Why Legendary Shouldn’t Give Up on a Big Screen Pokémon Franchise

Being the very best at Pokémon movies, like no one ever was, may take training.

Pokemon Movie Franchise
Why Pokémon can still become a major movie franchise. Legendary

ESPN’s Bill Barnwell wrote a great piece recently about the first round quarterback boom engulfing the NFL over the last decade. He found that highly drafted quarterbacks from this span are generally getting more time to prove themselves on the field than QBs of eras past. Occasionally, the same logic should be applied in Hollywood, where concepts and strategies can often be discarded prematurely after early stumbles.

One recent example is Legendary’s 2019 live-action feature film Pokémon Detective Pikachu. The goal, according to Legendary Entertainment producer Ali Mendes, was for the film starring Ryan Reynolds and Justice Smith to spark Hollywood’s next successful shared cinematic universe. The $150 million budgeted film earned a solid $433 million worldwide (making it the highest-grossing video game movie adaptation ever) while scoring a so-so Rotten Tomatoes score of 67%. However, it does not look as if a sequel will be getting made.

But that doesn’t mean Legendary should give up on the Pokémon property as a whole. The potential is there.

Pokémon’s undeniable franchise power

This year marks the 25th anniversary for the Pokémon property, which remains popular to this day. What began as a game has since expanded into several different facets of media and entertainment, maintaining user interest in a multitude of ways. Though The Pokémon Company no longer reports gross revenue as of May 2019, it is estimated that the IP has generated upwards of $100 billion in total revenue, making it the highest-grossing multimedia franchise in history.

The Pokémon video game division has released 70 titles since the original game launched on Nintendo’s GameBoy in 1996, selling more than 350 million copies worldwide in the process. Fourteen different Pokémon titles have sold at least 10 million copies. Including all films, the cinematic Pokémon output has garnered more than $1 billion at the global box office. The IP has also expanded into manga and anime series, trading cards, console video games, merchandise, animated feature films and app-based games since its inception.

Pokémon Go, developed in 2016 by Niantic in partnership with Nintendo and the Pokemon Company, drew a record 500 million downloads in its first month of release. In 2020, the app was downloaded 120 million times. It is the third-highest grossing mobile game worldwide with $1.2 billion in estimated player spend, jumping 40% year-over-year as compared to 2019. While the pandemic helped to revitalize interest in the app after enthusiasm cooled following an explosive release year, it remains popular in key box office regions such as the Americas and the Asia Pacific markets.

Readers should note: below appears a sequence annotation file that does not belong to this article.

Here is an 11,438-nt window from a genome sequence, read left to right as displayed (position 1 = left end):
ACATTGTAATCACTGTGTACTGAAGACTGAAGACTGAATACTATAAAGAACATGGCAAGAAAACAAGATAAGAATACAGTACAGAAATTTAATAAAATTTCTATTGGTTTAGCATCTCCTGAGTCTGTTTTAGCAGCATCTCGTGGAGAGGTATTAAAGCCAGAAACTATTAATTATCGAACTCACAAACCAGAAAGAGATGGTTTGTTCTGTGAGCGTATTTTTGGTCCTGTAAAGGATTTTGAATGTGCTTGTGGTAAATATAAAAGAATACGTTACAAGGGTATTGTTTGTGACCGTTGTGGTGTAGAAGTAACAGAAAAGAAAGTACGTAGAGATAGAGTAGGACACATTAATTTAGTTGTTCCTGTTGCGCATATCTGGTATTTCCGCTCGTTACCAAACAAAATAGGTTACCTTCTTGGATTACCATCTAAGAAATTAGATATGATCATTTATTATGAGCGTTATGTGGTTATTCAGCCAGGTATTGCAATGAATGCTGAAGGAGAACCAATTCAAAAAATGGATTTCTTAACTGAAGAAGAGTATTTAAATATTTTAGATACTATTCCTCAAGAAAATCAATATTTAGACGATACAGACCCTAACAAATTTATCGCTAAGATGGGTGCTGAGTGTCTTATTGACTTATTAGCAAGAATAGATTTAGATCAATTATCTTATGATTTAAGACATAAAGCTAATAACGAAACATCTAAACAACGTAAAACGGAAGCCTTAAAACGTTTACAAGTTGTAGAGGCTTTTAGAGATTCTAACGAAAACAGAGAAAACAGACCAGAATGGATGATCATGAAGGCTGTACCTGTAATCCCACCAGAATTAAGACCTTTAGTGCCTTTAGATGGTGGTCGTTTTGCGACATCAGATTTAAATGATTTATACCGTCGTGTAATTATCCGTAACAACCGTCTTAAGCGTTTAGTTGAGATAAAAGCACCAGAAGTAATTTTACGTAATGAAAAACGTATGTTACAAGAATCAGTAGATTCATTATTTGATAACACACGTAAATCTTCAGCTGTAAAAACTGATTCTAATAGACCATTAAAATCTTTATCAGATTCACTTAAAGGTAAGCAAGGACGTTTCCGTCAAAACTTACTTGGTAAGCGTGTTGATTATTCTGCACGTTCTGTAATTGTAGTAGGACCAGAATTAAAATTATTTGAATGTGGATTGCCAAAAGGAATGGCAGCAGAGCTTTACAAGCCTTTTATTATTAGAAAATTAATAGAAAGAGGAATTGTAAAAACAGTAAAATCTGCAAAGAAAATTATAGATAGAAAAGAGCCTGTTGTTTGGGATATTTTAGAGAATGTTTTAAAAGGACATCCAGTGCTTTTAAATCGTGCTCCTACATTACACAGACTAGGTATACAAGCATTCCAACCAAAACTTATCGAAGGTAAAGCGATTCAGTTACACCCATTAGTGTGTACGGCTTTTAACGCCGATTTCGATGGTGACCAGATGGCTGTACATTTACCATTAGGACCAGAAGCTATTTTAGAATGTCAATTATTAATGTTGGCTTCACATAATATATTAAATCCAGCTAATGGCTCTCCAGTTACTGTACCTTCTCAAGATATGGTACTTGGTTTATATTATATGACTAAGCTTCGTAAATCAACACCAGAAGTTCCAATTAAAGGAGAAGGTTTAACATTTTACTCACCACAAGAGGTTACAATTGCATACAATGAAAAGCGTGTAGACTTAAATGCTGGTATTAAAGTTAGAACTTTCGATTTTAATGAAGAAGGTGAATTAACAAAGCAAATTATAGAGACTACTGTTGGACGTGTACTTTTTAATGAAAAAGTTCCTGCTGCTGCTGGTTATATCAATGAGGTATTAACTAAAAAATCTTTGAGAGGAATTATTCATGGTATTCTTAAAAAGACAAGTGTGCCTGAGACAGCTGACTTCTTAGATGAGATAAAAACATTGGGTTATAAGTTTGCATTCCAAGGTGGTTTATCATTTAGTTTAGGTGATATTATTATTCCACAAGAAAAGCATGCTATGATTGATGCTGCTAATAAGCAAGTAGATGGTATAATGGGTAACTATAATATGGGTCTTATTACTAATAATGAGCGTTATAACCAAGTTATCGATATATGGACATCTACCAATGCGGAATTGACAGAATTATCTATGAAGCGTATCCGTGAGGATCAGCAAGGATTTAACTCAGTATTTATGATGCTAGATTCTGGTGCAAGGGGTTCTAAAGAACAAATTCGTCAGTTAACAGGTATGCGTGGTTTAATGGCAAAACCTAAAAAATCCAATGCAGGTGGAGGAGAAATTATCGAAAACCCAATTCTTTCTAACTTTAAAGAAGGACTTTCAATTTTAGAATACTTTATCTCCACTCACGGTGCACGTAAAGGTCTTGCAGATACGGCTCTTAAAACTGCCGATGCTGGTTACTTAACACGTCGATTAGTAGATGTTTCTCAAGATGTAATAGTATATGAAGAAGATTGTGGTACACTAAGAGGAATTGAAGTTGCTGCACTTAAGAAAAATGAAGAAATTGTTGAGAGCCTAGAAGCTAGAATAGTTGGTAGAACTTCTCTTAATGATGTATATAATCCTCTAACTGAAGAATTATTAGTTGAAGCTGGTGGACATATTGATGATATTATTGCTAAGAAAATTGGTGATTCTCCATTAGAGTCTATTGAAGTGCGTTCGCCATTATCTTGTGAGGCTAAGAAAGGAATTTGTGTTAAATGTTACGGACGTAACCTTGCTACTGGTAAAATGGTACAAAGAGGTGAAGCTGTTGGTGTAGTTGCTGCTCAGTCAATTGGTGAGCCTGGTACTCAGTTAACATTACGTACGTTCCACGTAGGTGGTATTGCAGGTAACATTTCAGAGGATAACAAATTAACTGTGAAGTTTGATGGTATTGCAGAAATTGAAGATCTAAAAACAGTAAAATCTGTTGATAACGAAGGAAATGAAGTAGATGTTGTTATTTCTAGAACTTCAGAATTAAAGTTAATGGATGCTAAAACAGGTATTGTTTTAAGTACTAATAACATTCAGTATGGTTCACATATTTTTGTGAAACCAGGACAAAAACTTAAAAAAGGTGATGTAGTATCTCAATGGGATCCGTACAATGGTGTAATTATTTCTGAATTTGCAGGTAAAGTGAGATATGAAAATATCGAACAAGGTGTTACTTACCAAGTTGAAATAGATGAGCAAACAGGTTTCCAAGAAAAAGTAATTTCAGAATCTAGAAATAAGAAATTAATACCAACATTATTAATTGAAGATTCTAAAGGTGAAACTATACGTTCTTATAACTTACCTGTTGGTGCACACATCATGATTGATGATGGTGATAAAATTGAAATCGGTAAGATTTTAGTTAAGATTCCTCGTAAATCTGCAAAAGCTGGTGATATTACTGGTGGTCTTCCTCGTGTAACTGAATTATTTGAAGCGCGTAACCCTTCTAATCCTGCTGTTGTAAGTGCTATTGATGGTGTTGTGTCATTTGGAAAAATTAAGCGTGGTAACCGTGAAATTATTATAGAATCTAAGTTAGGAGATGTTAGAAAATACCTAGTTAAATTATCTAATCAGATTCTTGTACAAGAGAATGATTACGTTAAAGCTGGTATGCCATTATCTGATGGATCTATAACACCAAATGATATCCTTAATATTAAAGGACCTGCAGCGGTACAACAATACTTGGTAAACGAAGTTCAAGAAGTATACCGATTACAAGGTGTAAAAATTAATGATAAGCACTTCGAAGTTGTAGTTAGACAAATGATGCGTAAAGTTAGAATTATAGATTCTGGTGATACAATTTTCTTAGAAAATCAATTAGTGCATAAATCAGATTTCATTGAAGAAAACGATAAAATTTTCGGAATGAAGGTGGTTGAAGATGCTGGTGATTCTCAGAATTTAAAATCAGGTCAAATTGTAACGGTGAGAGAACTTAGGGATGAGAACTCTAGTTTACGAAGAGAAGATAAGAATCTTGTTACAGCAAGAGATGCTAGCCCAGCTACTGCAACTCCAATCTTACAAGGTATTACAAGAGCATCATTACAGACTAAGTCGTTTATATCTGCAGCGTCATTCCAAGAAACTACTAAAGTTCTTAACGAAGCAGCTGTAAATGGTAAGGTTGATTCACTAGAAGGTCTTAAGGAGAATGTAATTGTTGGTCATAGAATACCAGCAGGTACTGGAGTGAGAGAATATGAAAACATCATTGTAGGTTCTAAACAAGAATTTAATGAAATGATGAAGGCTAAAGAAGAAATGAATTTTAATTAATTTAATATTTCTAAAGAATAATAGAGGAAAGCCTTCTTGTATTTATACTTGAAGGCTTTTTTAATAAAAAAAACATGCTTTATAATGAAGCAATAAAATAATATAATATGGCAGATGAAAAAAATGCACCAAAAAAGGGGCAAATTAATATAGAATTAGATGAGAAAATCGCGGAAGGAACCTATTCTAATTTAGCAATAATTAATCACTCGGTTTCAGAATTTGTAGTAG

Pokemon Home was launched in February 2020 and allowed cloud-based storage for users and their items from the Pokémon universe. The app was downloaded almost 12.3 million times in 2020 making it the most downloaded Pokémon game that was published in 2020.

It’s obvious that there is still immense interest, engagement, and earnings potential for the Pokémon property. People love it in all its many forms. It’s a familiar concept that doesn’t run the risk of new-to-screen titles without any consumer familiarity. Legendary just needs to choose the right story.

Translating Pokémon to the big screen in live-action

Detective Pikachu is a loose adaptation of the obscure 2016 video game of the same name. Importantly, it does not resemble the storyline or structure of any of the core video games that launched the franchise. The first live-action Pokémon film instead revolved around the disappearance of private eye Harry Goodman and his 21-year-old son’s attempt to find him with the help of a talking Pikachu.

But the multigenerational popularity of the franchise is built around the more traditional story of a young Pokémon trainer setting out to “catch ’em all.” His journey is filled with epic Pokémon battles against various trainers, high-profile Gym leaders, childhood rivals and the notorious criminal enterprise Team Rocket. It’s more action-packed than the enjoyable but loosely stitched together shenanigans of Detective Pikachu.

As we’re seeing with the immense success of Godzilla vs. Kong (also a Legendary property), audiences love big budget kaiju action. Pokémon may not be on the same scale as beasts as big as skyscrapers, but even the English translation of the very name (Pocket Monsters) hints at fun mythological battles between powerful and inventive creatures. A film that more closely aligns with the original storyline will likely have a better chance at sparking more far-ranging interest in a new franchise. It’s a coming-of-age tale that blends elements of crime drama, sports underdog stories, and movie monster magic. Gareth Edwards’ (Godzilla) sense of scope, Ilya Naishuller’s (Nobody) knack for action, or Cathy Yan’s (Birds of Prey) kinetic playfulness would all be interesting fits for a big screen adaptation.

Legendary opted for a less straightforward adaptation of the Pokémon property and the lukewarm reception reflected that. But Detective Pikachu‘s performance wasn’t poor enough to give up on the IP. Pokémon still has the potential to become a Hollywood franchise thanks to worldwide audience interest in the multimedia property.

Dream Screens are hypothetical arguments for Hollywood endeavors yet to come. Why Legendary Shouldn’t Give Up on a Big Screen Pokémon Franchise